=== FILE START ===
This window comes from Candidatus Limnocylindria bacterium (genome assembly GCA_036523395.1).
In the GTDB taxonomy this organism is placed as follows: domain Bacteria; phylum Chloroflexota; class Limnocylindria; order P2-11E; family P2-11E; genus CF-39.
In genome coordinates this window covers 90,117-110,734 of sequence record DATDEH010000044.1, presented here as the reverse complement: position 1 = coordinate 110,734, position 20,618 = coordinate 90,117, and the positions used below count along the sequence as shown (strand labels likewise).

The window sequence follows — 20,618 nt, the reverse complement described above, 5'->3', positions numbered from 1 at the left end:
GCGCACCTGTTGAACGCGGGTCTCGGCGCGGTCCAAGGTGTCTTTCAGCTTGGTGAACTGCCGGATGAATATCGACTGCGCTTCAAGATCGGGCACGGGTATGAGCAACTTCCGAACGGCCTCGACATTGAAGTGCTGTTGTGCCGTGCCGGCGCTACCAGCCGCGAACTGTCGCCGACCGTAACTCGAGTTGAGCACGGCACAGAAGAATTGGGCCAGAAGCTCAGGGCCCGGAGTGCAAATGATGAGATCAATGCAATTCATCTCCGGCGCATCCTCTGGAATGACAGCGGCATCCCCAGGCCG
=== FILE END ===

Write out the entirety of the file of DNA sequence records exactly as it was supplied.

This window comes from Candidatus Limnocylindria bacterium (genome assembly GCA_036523395.1).
In the GTDB taxonomy this organism is placed as follows: domain Bacteria; phylum Chloroflexota; class Limnocylindria; order P2-11E; family P2-11E; genus CF-39.
In genome coordinates this window covers 90,117-110,734 of sequence record DATDEH010000044.1, presented here as the reverse complement: position 1 = coordinate 110,734, position 20,618 = coordinate 90,117, and the positions used below count along the sequence as shown (strand labels likewise).

The window sequence follows — 20,618 nt, the reverse complement described above, 5'->3', positions numbered from 1 at the left end:
GCGCACCTGTTGAACGCGGGTCTCGGCGCGGTCCAAGGTGTCTTTCAGCTTGGTGAACTGCCGGATGAATATCGACTGCGCTTCAAGATCGGGCACGGGTATGAGCAACTTCCGAACGGCCTCGACATTGAAGTGCTGTTGTGCCGTGCCGGCGCTACCAGCCGCGAACTGTCGCCGACCGTAACTCGAGTTGAGCACGGCACAGAAGAATTGGGCCAGAAGCTCAGGGCCCGGAGTGCAAATGATGAGATCAATGCAATTCATCTCCGGCGCATCCTCTGGAATGACAGCGGCATCCCCAGGCCG